Over a two-month period in early 2005, $28 million was wired from the U.S. to Sonora, where Western Union licenses 201 authorized outlets, according to Western Union data included in a government court filing. The Arizona Attorney General says $19 million -- or 67% of the total -- was wired to just eight Western Union agents in five Mexican cities, including Agua Prieta, Caborca and San Luis Rio Colorado -- all "launching pads" on or near the Arizona border where groups of immigrants gather to cross illegally.
In the Sonoran city of Altar, a bustling town 50 miles south of Sasabe, a border village that is a popular crossing point, one Western Union customer received $68,000 in 34 payments over a two-month period, or $2,000 every two days. "The apparent brazen activity of pick-up operators in northern Sonora is no doubt due to the complete lack of law-enforcement investigation of wires sent to those locations," states an affidavit sworn by Daniel Kelly, a financial crimes investigator with the Arizona Department of Public Safety.
Spurred by those findings, Mr. Goddard, the state Attorney General, early this year began ordering Western Union to fingerprint recipients, demand multiple forms of identification and take other precautions. Frustrated that transfers to coyotes appeared to be shifting outside Arizona, Mr. Goddard moved to begin seizing transfers from other states in September. Western Union responded by seeking court relief.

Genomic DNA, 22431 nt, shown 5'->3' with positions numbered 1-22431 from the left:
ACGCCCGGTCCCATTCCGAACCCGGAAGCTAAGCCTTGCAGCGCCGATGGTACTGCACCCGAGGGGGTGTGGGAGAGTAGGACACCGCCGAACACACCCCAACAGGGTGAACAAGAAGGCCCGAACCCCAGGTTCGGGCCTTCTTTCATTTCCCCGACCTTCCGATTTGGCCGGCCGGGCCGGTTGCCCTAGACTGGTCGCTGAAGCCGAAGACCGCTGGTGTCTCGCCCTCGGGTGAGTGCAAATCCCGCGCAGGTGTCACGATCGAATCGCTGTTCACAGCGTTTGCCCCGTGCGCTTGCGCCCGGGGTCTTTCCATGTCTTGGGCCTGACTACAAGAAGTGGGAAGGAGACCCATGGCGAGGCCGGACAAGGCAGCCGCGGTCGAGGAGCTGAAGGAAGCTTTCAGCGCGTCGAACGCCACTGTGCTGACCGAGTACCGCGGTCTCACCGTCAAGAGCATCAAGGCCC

"It's gone from 'amicable' and 'in discussions' to bringing this to court," says Mr. Goddard, who adds he still hopes to negotiate a settlement with Western Union.
Write to Valerie Bauerlein at email@example.com and Joel
Millman at firstname.lastname@example.org
San Antonio Express-News
New 'Berlin Wall' finds few fans on the border
Web Posted: 10/07/2006 11:13 PM CDT
Jesse Bogan and Mariano Castillo
Express-News Staff Writers
HIDALGO - If there was a place along the winding Rio Grande to justify the controversial fence Congress and President Bush have authorized, it seems Sonny Miller's ranch would be it.
Nine people, most of them Salvadorans, drowned when their smuggler drove a 1987 Crown Victoria into a nearby irrigation canal two years ago. And Miller has a photo of 60 immigrants detained on his property this summer.
Like many South Texas ranchers, he built stairs over a pasture fence so it wouldn't get trampled.